You have modest goals- take a CAD file and get your mill to cut it. You don't want to become an expert on CAM software- you want parts today.
MeshCAM is made for people who just want to make parts now.
Here's the MeshCAM process:
Don't let the simplicity fool you; MeshCAM has lots of flexibility and options for very advanced machining.
MeshCAM works with almost every 3D CAD program by opening the two most common 3D file formats, STL and DXF.
Rhino, Solidworks, Autodesk Inventor, Viacad, Blender, Sketchup, Tinkercad, Autocad, Alibre, ZBrush, and many more work perfectly.
If you just want to make 2D parts without using a 3D CAD program, you can load 2D DXF files (in R12 format) and extrude them to a 3D part.
Sometimes you need a part that cannot be designed with a traditional CAD program.
Sometimes you don't even have a CAD program.
If this sounds like you, don't worry- open any image file (JPG, BMP, or PNG) and MeshCAM converts it to a 3D surface that can be machined directly.
Users have come up with incredible uses for this feature to make parts that would be almost impossible with a traditional CAD program.
The worst part of any new CNC software is being confronted by a wall of settings to create a toolpath.
Stepover, stepdown, waterline, threshold angles… Do you want to learn a whole new language just to get your first toolpath?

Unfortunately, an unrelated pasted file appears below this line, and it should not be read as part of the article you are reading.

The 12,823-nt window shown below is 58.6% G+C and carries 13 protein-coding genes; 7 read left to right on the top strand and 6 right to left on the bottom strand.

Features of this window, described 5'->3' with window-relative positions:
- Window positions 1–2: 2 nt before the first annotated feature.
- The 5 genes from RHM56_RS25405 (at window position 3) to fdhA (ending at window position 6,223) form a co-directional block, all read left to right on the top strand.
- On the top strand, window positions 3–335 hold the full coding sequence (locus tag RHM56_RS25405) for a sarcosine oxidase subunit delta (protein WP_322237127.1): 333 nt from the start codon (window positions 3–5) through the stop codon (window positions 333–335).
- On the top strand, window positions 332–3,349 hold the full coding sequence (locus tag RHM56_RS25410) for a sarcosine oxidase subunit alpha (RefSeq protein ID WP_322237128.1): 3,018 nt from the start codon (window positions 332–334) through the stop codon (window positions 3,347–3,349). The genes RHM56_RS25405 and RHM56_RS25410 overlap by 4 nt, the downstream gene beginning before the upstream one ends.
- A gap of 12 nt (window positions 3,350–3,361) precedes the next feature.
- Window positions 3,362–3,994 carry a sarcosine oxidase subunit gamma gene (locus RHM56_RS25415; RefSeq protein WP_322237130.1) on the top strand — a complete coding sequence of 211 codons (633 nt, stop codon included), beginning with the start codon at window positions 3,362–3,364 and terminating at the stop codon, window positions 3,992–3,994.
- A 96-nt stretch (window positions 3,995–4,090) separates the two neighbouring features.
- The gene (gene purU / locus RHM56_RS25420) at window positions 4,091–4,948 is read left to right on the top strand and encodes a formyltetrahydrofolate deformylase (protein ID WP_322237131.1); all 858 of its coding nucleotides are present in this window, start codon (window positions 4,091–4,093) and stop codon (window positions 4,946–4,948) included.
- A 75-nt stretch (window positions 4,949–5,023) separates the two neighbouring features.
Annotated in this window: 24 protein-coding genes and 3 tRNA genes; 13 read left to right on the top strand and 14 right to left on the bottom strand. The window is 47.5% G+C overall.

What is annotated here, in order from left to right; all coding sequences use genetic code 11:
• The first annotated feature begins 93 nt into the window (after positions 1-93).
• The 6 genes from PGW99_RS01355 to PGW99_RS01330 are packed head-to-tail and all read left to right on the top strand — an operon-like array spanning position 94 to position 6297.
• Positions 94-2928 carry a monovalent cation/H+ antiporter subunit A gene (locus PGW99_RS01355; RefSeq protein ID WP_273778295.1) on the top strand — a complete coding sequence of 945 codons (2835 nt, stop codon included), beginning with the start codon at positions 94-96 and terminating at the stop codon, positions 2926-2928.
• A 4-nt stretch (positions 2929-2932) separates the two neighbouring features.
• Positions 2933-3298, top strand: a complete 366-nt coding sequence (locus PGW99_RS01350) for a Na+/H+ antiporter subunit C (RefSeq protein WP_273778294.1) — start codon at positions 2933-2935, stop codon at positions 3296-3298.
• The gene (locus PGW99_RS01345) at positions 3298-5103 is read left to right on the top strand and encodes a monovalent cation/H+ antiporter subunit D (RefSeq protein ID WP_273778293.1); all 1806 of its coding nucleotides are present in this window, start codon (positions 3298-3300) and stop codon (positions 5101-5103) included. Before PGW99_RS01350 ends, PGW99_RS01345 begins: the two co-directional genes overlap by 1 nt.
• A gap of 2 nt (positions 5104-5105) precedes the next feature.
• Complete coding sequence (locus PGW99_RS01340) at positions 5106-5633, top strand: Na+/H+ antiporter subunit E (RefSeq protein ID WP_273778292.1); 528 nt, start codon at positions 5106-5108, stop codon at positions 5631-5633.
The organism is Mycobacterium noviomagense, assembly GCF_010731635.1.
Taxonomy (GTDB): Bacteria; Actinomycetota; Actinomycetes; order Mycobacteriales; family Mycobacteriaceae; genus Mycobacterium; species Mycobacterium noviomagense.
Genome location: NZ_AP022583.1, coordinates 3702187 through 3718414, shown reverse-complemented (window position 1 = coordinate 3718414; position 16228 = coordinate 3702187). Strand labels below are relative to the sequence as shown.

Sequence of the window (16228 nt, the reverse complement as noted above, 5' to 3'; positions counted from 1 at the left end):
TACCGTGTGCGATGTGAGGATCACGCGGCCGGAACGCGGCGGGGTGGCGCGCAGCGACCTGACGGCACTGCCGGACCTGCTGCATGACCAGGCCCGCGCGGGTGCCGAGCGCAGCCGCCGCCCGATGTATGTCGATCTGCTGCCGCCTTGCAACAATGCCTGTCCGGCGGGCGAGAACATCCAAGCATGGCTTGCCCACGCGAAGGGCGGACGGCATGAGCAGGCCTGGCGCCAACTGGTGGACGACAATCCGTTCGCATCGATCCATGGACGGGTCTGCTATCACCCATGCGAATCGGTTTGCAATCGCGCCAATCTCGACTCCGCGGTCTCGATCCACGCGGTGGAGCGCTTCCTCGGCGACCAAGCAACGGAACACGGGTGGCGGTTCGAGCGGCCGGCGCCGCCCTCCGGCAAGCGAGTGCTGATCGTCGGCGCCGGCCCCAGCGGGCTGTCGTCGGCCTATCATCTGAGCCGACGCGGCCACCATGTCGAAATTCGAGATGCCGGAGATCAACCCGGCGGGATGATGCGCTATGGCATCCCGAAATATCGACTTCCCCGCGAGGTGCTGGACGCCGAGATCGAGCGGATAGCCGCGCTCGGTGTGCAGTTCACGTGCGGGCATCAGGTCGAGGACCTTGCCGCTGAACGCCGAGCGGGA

MeshCAM has an Automatic Toolpath Wizard that picks as many of those values as possible so that you don't have to.
You just pick the cutters, tell MeshCAM the desired quality level, and it will analyze the model to pick values to get you started. You can tweak them to make them better or use them as-is.
If you already know what you're doing then don't worry- you still have complete control over all of your toolpath settings.
Every part requires a slightly different approach to machine it efficiently. If your CAM software doesn't give you enough toolpath strategies then you'll spend more time to machine your part or you'll give up finish quality. This is not something you have to worry about with MeshCAM.
MeshCAM has more toolpath options that any competing CAM program.
This combination of toolpaths will machine almost any part you can imagine.
A lot of CAM software makes you define exactly the area that you'd like to machine.
This is a waste of your time- your CAM software already has the information it needs to determine the machining area automatically. It just doesn't do it.
MeshCAM reduces this to a simple check box- tell it to machine the whole stock or tell it to machine only the area covered by your part.
That's a lot of hassle reduced to a single checkbox.
There are times when you do want complete control of the area to be machined- MeshCAM makes that easy too.